(Image Credit: Doug Buckley of http://hyperactive.to)
Measurement is an important aspect of assuring and improving quality(*). As a result, I think about it often, especially in the context of maintaining and losing weight. My BMI is not bad (23.5) but I don’t like to exercise, so I try to eat without reckless abandon. But I have one little tiny problem.
“Weigh Yourself Often” is a commonly reported success strategy for losing weight. But what if you’re too scared to step on the scale??? That kind of gets in the way of being able to weigh yourself a lot.
I hadn’t stepped on the scale to weigh myself in about… well… a year. I admit, I’m scared of it. In fact, every time I go to the doctor I specifically tell them NOT to tell me what I weigh – unless it’s REALLY GOOD. (Usually they say nothing, which I’ve never been able to interpret. I’m hoping that they just don’t want to speculate what I would consider “good”.) I don’t want to hop on the scale and see a number that makes me feel lousy about myself all day (and maybe the next day… and the next).
I just know that it’s an invitation to disaster to see those HUGE numbers upon which I’ll allow an entire coral reef of self-loathing to grow uninhibited, attracting the slithery fish of dismay.
But a few days ago, I put on a pair of dress pants that I hadn’t worn in a while, and they almost fell off. I had to make sure I didn’t stand up too straight or accidentally suck in my gut while I was wearing them, otherwise they would have fallen off. (I have to wear them again next Friday and I’m going to safety pin them together to be safe.) As you can imagine, this made me feel pretty good, and stirred belligerence in the face of the bathroom scale!! So I climbed on the scale this morning in optimistic defiance and saw a number that was pretty darn good. If I lose 10 lbs, I will weigh the same as I did in junior high. So I think I’m pretty motivated to bump off those extra 10 just to say “I did it”.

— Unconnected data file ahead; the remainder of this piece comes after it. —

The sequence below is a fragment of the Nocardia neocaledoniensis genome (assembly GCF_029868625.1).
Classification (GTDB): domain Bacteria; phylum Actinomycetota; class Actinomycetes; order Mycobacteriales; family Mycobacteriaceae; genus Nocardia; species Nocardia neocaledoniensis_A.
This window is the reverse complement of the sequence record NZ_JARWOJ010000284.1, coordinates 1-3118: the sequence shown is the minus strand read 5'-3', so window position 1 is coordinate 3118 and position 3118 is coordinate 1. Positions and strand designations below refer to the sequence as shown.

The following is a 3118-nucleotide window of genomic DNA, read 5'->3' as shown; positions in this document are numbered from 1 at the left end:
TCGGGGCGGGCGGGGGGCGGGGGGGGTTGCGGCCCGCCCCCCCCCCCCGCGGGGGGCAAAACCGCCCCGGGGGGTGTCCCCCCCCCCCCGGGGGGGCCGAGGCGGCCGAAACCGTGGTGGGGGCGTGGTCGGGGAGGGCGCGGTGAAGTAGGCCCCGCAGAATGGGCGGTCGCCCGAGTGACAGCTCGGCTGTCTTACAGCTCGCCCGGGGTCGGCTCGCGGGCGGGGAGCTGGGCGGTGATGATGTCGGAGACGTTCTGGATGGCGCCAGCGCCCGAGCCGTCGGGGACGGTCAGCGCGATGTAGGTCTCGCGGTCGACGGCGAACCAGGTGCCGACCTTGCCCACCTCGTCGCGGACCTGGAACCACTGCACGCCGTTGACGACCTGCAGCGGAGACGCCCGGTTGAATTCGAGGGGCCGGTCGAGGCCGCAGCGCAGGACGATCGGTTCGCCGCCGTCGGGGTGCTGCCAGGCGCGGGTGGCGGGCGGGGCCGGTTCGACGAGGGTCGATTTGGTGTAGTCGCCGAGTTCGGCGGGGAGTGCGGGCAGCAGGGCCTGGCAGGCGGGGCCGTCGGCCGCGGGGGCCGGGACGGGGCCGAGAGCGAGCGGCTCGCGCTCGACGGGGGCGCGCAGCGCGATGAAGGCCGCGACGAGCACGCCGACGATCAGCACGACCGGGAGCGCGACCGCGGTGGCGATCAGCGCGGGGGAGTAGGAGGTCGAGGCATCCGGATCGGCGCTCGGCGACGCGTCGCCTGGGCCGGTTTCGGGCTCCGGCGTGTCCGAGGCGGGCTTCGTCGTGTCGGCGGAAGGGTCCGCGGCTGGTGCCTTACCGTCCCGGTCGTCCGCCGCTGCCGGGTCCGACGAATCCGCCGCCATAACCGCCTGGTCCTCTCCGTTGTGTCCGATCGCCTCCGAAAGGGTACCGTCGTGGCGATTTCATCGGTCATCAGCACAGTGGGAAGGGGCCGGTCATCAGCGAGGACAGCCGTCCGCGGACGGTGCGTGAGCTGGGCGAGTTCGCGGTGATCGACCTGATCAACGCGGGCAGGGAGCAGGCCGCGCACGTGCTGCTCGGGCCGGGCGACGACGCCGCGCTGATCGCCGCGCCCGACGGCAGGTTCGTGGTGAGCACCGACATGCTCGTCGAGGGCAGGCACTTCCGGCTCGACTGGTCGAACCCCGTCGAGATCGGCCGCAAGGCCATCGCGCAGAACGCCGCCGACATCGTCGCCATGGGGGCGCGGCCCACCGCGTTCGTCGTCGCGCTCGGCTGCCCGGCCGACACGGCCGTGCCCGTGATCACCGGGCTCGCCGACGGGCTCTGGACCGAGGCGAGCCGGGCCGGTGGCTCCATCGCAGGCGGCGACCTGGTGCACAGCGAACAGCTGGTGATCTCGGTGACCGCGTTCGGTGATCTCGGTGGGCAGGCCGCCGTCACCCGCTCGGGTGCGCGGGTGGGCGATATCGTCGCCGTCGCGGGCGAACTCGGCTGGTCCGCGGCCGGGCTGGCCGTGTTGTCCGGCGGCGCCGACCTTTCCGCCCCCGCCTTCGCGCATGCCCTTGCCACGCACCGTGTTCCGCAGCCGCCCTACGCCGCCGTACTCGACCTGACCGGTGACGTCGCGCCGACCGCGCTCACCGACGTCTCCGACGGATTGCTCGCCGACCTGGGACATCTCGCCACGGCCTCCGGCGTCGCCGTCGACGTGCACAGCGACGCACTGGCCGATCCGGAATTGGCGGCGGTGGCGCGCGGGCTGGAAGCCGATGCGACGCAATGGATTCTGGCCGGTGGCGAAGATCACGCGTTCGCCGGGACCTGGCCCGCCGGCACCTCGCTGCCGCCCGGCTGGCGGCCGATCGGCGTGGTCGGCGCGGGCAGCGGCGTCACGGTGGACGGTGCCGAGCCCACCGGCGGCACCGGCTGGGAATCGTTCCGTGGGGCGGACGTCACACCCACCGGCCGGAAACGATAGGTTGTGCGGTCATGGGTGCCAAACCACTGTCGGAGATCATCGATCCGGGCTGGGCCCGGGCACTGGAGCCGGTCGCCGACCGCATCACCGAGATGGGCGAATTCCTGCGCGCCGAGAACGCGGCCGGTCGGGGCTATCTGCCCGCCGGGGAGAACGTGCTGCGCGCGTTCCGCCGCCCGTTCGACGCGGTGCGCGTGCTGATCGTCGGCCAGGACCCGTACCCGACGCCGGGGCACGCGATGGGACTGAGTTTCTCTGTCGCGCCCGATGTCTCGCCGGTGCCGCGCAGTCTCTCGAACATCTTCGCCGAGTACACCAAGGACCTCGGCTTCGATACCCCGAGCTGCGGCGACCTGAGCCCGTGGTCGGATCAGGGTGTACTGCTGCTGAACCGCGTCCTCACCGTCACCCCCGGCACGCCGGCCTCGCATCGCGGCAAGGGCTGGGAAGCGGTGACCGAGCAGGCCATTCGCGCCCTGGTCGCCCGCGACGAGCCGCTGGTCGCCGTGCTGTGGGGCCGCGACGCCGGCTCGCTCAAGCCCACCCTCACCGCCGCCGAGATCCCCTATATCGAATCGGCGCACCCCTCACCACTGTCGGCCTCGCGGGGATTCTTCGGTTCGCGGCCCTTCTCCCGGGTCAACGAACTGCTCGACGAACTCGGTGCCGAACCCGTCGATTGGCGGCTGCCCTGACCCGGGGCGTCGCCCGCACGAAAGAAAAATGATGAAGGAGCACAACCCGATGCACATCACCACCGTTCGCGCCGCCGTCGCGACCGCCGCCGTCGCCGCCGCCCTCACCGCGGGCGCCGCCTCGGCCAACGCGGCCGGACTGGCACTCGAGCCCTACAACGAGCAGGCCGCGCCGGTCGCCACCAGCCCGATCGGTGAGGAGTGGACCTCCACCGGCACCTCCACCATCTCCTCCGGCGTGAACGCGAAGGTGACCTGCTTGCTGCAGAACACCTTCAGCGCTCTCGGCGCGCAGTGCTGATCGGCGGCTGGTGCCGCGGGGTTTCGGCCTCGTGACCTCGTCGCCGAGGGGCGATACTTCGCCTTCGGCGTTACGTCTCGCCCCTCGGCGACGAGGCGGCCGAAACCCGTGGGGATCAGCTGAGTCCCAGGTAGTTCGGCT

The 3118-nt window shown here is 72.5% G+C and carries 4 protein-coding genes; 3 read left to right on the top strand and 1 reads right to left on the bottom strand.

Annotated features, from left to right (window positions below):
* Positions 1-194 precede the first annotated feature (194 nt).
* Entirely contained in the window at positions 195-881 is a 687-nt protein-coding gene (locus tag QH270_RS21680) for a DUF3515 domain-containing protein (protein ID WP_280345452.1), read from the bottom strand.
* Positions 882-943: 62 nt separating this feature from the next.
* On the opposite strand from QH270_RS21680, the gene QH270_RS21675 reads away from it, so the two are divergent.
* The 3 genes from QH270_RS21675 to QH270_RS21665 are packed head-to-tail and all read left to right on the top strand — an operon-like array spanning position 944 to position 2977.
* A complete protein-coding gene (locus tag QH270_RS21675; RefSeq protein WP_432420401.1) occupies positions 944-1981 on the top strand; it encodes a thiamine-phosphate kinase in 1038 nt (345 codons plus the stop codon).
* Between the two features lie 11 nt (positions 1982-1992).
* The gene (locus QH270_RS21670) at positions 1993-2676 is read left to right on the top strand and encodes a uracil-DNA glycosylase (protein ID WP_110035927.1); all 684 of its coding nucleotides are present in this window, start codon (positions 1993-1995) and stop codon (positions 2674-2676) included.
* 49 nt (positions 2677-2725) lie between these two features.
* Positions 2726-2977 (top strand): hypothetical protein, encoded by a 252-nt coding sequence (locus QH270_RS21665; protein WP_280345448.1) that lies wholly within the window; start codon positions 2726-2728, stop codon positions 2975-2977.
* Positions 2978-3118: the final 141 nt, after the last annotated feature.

I did have a contingency plan, though. I realized that the thing holding me back from actively monitoring and reducing my weight was the NEGATIVE EMOTION associated with getting on the scale.
The key is to MEASURE in a way that doesn’t stimulate those negative emotions. So if you live in the US and want to lose POUNDS, set your scale to KILOGRAMS. Start weighing yourself using a measurement scale that you have no psychological or emotional attachment (or resistance) to. The first number you see will mean nothing to you, and as you actively work to reduce your weight, that number will go down. You will not be scared of the scale any more. After you start feeling good, then feel free to convert your new weight back into the measurement scale you’re more familiar with. The new number you weigh might not be your target weight, but at least you will know it’s a weight at which you feel good.
And isn’t that the point?
(*) “Measurements provide critical data and information about key processes, outputs, and results. When supported by sound analytical approaches that project trends and infer cause-and-effect relationships, measurement provide an objective foundation for learning, leading to better customer, operational, and financial performance.” – Evans & Dean, “Total Quality: 3rd Ed.”